Comme "on ne change pas une équipe qui gagne", il a renouvelé sa confiance à son guitariste Andy Barrow, "un Américain qui a grandi en Afrique et vécu pendant plusieurs années en Haïti". C’est d’ailleurs dans son studio de Miami, en Floride, qu’a été enregistré l’album. Initiateur du projet Haïti Twoubadou, Fabrice Rouzier est lui aussi de la partie. Ce producteur et instrumentiste qui a son nom sur plus de 250 albums a été le premier à croire au talent de Bélo en produisant Lakou Trankil : "On ne peut pas être musicien haïtien et ne pas avoir travaillé avec Fabrice Rouzier une fois dans sa vie", résume le chanteur.

Parallèlement, sa démarche d’ouverture à d’autres influences et sonorités l’a conduit à élargir son cercle pour collaborer avec des musiciens aux profils divers : le pianiste argentin Gabriel Saientz, le batteur costaricain Carlomagno Araya ou encore le saxophoniste hispano-vénézuelien Ed Callé, aperçu entre autres aux côtés de Franck Sinatra et Michael Bolton. "On voulait avoir cette diversité et c’est ce qui donne cette touche jazz à mon album", assure Bélo. Lorsqu’il s’est rendu en septembre 2007 à New York pour donner un concert à SOB’s, l’un des clubs les plus réputés de Manhattan, il en a également profité pour rencontrer Richard Bona et l’inviter sur son disque, estimant que tous deux vont "dans la même direction". Sur les nouvelles versions de Lakou Trankil et Istwa Dwol, déjà présentes sur le précédent disque, le chevronné bassiste camerounais "a apporté une couleur africaine", juge le chanteur haïtien.

Des textes engagés

De sa tournée effectuée l’an dernier dans une demi-douzaine d’Etats d’Afrique, Bélo a justement rapporté une chanson, Pap Negosye, composée lors de son séjour à Zinder, une ville du Niger qu’il avait atteint après quatorze heures de route : "C’est un texte qui dit aux jeunes de se protéger lors des rapports sexuels. Tout le monde sait que le sida se transmet surtout si on ne se protège pas. En tant que jeune et artiste, c’est de ma responsabilité de prendre part à la mobilisation et la conscientisation de la jeunesse."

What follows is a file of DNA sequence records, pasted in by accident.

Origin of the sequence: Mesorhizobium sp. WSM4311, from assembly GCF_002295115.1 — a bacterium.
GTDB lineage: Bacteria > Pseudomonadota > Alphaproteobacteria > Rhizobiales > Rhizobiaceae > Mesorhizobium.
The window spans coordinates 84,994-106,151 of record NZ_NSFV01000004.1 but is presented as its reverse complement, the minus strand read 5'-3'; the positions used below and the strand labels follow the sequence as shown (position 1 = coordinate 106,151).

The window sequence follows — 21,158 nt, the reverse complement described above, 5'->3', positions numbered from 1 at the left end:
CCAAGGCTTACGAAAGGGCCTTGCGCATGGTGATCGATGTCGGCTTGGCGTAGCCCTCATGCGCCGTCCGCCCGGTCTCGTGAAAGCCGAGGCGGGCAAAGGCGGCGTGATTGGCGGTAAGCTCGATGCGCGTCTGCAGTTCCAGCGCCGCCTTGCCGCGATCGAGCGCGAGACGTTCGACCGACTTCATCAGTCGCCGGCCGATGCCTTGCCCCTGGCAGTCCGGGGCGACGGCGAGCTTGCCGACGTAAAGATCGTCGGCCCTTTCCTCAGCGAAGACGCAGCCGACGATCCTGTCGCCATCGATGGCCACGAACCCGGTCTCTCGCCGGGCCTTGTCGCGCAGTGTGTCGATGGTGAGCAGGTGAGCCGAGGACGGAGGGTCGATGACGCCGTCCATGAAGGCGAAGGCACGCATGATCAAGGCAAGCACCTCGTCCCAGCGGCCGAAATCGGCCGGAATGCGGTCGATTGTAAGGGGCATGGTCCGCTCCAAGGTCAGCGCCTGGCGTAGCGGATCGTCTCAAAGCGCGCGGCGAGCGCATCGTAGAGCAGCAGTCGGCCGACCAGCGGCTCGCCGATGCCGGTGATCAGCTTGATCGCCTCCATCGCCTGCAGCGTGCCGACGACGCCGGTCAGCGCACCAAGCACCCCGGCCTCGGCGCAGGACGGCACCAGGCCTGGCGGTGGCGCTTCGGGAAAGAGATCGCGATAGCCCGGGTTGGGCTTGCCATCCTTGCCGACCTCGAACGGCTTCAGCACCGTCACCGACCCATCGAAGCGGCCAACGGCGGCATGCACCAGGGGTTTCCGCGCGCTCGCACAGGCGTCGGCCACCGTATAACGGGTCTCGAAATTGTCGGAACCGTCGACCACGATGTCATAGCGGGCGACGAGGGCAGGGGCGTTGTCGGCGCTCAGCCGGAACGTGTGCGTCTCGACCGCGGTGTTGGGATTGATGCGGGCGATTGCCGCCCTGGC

Donner du sens à ses textes fait figure d’obligation morale pour cet ancien étudiant en comptabilité qui a été rattrapé par l’amour de la musique. Son rôle ? Etre "la voix des sans-voix". A commencer par les enfants des rues, laissés à eux-mêmes et si nombreux dans son pays. Leur sort, qu’il évoque dans Timoun Yo, est à ses yeux terriblement préoccupant. “Ce sont les adultes de demain et donc l’avenir du pays. Il faut miser sur eux si on veut vraiment qu’Haïti change." Un espoir auquel Bélo s’accroche, tout en restant lucide.

Ecoutez un extrait de Paris nan Mal'n